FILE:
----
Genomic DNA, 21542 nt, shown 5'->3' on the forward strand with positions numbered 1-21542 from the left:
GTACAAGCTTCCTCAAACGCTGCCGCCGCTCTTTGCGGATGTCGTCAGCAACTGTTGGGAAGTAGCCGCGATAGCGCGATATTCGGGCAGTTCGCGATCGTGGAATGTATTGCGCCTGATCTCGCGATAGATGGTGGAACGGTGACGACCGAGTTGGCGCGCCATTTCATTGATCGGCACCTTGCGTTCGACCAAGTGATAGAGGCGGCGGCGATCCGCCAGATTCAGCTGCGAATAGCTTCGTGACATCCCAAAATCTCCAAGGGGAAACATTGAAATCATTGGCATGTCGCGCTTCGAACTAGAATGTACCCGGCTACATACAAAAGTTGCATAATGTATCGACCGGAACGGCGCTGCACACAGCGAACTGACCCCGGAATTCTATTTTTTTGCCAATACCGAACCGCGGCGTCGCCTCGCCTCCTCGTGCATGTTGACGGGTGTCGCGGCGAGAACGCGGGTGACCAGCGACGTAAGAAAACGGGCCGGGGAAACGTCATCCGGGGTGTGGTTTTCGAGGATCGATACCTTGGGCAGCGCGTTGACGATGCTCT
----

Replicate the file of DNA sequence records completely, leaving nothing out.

Genomic DNA, 21542 nt, shown 5'->3' on the forward strand with positions numbered 1-21542 from the left:
GTACAAGCTTCCTCAAACGCTGCCGCCGCTCTTTGCGGATGTCGTCAGCAACTGTTGGGAAGTAGCCGCGATAGCGCGATATTCGGGCAGTTCGCGATCGTGGAATGTATTGCGCCTGATCTCGCGATAGATGGTGGAACGGTGACGACCGAGTTGGCGCGCCATTTCATTGATCGGCACCTTGCGTTCGACCAAGTGATAGAGGCGGCGGCGATCCGCCAGATTCAGCTGCGAATAGCTTCGTGACATCCCAAAATCTCCAAGGGGAAACATTGAAATCATTGGCATGTCGCGCTTCGAACTAGAATGTACCCGGCTACATACAAAAGTTGCATAATGTATCGACCGGAACGGCGCTGCACACAGCGAACTGACCCCGGAATTCTATTTTTTTGCCAATACCGAACCGCGGCGTCGCCTCGCCTCCTCGTGCATGTTGACGGGTGTCGCGGCGAGAACGCGGGTGACCAGCGACGTAAGAAAACGGGCCGGGGAAACGTCATCCGGGGTGTGGTTTTCGAGGATCGATACCTTGGGCAGCGCGTTGACGATGCTCT